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Re: octave hangs when starting from a directory with too many files

From: Mike Miller
Subject: Re: octave hangs when starting from a directory with too many files
Date: Fri, 20 Jul 2018 16:26:01 -0700
User-agent: Mutt/1.10.0 (2018-05-17)

On Fri, Jul 20, 2018 at 11:51:33 -0400, Clinton S wrote:
> I do some work with computational clusters (currently running a mix of
> Ubuntu 14.04 / Octave 4.0.0 and Ubuntu 16.04 / Octave 4.2.1), and I made a
> mistake (with a bash script) that produced around 150000 small files in a
> particular directory "BADDIR" while running over the course of a couple
> days.  If I called 'ls' on BADDIR, it took somewhere between 15 and 60
> minutes to run (the folder is accessed over a 10Gbps network, but there's
> still some latency).  If I tried to start octave with BADDIR as the current
> directory, then octave would hang - at least for 10 minutes; I don't think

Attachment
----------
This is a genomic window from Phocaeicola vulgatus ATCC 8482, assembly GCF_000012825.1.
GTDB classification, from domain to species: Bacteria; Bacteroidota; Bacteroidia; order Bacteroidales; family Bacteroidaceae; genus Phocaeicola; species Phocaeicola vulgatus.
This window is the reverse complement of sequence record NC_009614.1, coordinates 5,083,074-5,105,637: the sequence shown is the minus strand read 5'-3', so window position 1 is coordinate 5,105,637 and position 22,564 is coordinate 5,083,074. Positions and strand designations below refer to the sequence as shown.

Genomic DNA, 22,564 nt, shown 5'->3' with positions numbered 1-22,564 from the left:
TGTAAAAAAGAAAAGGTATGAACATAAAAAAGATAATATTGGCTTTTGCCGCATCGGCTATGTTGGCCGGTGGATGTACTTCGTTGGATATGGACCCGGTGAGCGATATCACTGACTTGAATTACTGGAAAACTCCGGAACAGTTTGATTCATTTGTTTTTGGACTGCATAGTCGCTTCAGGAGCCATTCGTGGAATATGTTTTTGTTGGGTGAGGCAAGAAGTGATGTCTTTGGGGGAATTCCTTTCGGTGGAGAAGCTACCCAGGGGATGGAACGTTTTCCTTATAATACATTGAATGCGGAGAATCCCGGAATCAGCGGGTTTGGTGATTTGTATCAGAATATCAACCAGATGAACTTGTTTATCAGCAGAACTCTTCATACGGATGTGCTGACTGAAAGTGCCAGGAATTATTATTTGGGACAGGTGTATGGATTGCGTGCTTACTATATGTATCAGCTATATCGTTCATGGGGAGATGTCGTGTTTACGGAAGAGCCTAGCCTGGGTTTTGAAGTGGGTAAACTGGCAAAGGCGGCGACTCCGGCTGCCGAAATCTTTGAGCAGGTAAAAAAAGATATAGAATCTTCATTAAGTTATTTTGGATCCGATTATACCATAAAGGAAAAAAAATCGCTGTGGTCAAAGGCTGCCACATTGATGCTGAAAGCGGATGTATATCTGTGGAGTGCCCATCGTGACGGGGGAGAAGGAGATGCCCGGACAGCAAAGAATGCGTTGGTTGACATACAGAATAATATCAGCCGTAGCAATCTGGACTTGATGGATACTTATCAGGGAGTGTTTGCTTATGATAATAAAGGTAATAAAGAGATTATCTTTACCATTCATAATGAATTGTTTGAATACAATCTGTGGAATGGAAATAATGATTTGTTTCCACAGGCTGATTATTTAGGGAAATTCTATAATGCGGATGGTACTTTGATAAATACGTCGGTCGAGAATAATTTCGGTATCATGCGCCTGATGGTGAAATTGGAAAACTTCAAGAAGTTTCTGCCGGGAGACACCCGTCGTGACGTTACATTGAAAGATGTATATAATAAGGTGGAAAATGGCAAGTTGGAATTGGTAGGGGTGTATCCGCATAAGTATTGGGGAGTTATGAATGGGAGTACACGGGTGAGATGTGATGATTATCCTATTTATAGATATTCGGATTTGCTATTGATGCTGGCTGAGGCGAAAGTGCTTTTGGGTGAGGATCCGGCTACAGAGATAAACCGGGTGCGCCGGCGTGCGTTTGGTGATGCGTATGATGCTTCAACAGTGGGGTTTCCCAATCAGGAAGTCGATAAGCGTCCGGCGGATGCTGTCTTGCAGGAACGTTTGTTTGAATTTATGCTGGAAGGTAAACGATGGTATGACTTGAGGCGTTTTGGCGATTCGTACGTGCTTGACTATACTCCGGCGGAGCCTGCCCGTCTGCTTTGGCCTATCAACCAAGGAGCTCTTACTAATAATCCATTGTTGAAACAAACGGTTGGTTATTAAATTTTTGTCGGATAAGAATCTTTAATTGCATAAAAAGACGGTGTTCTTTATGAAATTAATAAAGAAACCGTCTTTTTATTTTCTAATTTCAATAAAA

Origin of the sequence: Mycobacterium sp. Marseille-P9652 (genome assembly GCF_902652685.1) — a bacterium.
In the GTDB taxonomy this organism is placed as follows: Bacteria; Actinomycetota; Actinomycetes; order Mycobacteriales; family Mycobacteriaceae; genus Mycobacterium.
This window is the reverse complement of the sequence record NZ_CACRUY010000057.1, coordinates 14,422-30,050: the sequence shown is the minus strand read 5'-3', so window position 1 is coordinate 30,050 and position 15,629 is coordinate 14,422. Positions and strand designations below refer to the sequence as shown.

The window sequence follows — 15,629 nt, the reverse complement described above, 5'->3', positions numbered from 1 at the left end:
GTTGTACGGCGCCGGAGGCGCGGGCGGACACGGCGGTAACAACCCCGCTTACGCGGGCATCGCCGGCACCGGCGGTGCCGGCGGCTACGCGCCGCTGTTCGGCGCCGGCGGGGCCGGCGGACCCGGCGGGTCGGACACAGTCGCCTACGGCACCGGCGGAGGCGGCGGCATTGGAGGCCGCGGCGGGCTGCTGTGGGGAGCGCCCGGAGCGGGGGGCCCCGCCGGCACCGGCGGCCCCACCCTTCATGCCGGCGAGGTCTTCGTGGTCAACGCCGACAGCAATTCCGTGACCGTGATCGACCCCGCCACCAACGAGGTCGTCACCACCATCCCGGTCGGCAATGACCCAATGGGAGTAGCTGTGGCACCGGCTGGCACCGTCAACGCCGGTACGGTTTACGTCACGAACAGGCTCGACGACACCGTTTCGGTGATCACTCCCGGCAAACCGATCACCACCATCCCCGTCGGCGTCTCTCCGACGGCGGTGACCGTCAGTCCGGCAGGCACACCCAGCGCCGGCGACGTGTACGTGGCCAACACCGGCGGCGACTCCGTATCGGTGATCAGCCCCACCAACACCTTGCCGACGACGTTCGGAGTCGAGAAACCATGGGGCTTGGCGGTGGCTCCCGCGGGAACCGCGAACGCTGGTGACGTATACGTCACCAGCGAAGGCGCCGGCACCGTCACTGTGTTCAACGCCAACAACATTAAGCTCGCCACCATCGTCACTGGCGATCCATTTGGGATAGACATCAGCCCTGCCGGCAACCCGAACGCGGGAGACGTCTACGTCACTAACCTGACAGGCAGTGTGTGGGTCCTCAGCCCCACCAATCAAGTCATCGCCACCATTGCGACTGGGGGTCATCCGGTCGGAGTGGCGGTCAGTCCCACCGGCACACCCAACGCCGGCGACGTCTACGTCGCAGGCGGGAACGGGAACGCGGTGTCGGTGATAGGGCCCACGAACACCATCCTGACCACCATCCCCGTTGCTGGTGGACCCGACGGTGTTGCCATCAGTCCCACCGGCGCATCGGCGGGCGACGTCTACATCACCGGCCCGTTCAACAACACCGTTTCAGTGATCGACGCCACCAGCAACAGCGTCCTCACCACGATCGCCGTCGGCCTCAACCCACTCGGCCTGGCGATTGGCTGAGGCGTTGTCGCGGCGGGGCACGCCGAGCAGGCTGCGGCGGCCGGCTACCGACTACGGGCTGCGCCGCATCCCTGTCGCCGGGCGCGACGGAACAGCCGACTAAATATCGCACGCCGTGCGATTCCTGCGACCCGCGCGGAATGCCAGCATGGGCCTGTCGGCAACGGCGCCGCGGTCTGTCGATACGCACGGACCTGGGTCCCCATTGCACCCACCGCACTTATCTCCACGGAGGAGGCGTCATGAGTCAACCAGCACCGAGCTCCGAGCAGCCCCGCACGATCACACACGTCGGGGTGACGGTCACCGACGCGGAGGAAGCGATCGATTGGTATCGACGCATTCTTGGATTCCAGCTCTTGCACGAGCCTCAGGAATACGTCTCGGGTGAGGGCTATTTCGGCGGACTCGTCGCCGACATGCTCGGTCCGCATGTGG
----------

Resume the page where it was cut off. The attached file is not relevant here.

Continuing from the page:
> I tried waiting any longer than that when running it interactively.
> However, I could start octave from a different directory and then run files
> from the problematic directory without any delays or problems.  I've since
> removed all the extraneous files and can work normally again.
> Is what I describe expected behavior?  I'm guessing that octave runs some
> operation similar to 'ls' when starting, perhaps to check for startup.m or
> .octaverc?  Can that be done more efficiently?

Yes, you're close. The current directory is always in Octave's load
path, meaning any .m files in the current directory can be called as
scripts or functions. All callable files in the load path are scanned by
Octave and cached internally.

I approximated your setup and got the same behavior. When I inspect
Octave with gdb, sure enough it is in the routine that initializes the
load path, which iterates over a list of the files in the current

With my setup, it took about 9 minutes for 'ls' to complete, and it took
about the same amount of time for 'octave-cli' to start and show the

It may be possible to optimize this better for directories with
thousands of files, none of which are .m files that Octave needs to know
about. For example, in the same directory where 'ls' takes 9 minutes,
the command 'ls *.m' takes only 25 seconds to return an error.


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